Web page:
In the 1980’s, Hulk Hogan was a phenomenon. He was the most recognizable face of professional wrestling for decades, and “Hulkamania” swept the nation, creating never-ending waves of merchandising, tie-ins and sound bites. Many people were inspired to wrestle after watching that golden-haired Hulk leg drop competitor after competitor. Others were inspired to name their children “Hulk.” Now, through Hulk Hogan’s lawsuit with Gawker Media, news has emerged that Hogan made racist remarks found in a leaked sex tape transcript. This news has caused the WWE to fire Hogan and scrub their sites of his existence.
So how do parents who named their children after the wrestling icon feel now that we know he’s a flaming racist?
There’s a dad in New Jersey who is “furious” that Hasbro’s Star Wars Black Series Slave Leia action figure is in toy stores. “That’s pretty inappropriate. I got 2 daughters I don’t need seeing that crap,” he told FOX 29 News Philadelphia.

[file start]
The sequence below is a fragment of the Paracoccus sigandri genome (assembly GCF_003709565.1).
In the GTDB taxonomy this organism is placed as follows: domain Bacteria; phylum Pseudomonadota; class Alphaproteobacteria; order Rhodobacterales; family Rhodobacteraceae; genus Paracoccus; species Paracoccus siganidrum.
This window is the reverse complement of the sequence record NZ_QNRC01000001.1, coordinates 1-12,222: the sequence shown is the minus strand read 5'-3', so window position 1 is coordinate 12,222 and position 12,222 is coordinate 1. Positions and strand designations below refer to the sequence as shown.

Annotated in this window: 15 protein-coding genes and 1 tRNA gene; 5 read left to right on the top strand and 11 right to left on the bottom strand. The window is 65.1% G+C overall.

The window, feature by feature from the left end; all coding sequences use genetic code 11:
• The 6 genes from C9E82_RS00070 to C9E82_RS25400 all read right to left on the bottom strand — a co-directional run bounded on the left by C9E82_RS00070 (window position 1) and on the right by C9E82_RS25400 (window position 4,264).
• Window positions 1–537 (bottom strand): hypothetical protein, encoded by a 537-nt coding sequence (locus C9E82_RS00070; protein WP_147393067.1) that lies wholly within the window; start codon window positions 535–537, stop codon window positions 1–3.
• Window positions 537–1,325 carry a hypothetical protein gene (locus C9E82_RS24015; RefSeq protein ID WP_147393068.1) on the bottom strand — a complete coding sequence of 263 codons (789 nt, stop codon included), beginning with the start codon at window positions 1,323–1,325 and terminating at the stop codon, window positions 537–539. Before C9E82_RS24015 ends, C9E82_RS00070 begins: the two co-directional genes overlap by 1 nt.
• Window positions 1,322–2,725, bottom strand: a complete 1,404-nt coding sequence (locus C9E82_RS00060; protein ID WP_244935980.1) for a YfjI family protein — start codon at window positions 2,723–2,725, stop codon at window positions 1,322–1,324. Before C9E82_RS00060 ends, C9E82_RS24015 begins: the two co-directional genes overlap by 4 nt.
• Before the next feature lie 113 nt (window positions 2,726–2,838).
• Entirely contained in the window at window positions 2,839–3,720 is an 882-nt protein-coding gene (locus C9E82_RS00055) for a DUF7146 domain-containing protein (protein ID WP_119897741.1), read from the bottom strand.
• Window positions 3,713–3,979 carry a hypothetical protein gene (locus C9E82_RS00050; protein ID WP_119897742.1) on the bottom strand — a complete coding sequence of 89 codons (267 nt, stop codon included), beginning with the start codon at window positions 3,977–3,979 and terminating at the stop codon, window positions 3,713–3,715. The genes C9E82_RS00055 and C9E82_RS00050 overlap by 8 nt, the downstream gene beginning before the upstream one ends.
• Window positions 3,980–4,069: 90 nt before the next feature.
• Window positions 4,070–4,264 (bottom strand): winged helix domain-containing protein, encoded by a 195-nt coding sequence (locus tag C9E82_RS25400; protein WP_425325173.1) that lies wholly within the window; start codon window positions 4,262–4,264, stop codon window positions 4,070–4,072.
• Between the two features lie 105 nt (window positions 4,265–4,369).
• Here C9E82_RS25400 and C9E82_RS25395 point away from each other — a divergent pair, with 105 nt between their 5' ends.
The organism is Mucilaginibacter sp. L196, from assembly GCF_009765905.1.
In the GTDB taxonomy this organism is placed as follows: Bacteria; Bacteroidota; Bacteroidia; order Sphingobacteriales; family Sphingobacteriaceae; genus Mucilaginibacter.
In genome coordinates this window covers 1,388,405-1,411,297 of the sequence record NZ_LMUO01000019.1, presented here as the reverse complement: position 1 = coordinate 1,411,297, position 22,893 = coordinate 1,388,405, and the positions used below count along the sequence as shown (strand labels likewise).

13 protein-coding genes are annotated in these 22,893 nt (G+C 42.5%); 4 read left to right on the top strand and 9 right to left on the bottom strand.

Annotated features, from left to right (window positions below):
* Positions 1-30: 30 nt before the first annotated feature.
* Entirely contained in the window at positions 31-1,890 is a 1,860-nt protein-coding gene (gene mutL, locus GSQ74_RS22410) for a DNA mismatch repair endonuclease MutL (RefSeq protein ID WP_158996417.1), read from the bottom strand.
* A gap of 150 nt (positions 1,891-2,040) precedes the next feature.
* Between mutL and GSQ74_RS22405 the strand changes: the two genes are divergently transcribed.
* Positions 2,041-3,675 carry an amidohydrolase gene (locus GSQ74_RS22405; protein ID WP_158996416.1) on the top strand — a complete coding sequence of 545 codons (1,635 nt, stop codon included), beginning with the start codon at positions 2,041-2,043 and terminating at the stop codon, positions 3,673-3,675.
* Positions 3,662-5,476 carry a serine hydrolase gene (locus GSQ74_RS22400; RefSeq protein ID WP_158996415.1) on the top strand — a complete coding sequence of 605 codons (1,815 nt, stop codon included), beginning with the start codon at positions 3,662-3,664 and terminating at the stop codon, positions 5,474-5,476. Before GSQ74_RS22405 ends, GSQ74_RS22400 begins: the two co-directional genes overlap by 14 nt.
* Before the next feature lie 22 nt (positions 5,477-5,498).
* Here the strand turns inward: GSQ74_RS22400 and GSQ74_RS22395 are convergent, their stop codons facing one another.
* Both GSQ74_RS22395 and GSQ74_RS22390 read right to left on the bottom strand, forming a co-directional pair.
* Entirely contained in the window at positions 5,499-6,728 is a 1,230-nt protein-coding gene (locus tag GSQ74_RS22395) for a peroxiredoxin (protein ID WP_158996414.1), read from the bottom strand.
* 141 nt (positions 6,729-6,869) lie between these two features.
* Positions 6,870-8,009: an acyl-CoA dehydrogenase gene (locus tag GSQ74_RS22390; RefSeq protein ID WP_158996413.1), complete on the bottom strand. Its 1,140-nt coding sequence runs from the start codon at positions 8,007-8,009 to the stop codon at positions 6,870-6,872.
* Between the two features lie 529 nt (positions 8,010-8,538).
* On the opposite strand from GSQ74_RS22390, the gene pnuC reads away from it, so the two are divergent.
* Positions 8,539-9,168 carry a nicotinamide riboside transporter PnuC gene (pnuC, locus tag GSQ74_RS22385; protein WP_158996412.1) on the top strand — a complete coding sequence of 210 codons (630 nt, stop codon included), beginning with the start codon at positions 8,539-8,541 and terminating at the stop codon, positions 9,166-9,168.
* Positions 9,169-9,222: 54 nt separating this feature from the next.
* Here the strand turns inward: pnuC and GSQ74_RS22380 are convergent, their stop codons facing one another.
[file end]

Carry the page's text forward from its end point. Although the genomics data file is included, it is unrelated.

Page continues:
So I want to know – is the Slave Leia action figure appropriate for toy shelves? Should it be relegated to online-only sales so kids won’t see it in the store?
There are a lot of different kinds of dads on Instagram. There’s the “blurry vacation photos hurriedly taken on his iPhone” dad. There’s the high-end photographer “I-just-spent-two-hours-taking-the-perfect-shot-of-that-butterfly” dad. There’s the “I just like taking pictures of my grill/Corvette/Settlers of Catan board” dad. But, despite the sheer number of shutterbug dads out there, we can honestly say that there aren’t ANY dads on Instagram quite like Michael Gump.
If you’re not familiar with Gump’s work, you NEED to check out his Instagram account @bobbugs (or the IG hashtag #GumpMasterofDisguise) and prepare to have your mind blown. Almost every day, Gump posts a picture of himself in disguise, but we’re not talking about glasses and a fake mustache. We’re talking about insane, over-the-top, blisteringly creative disguises, in which Gump regularly transforms himself from the neck up into veritable works of art.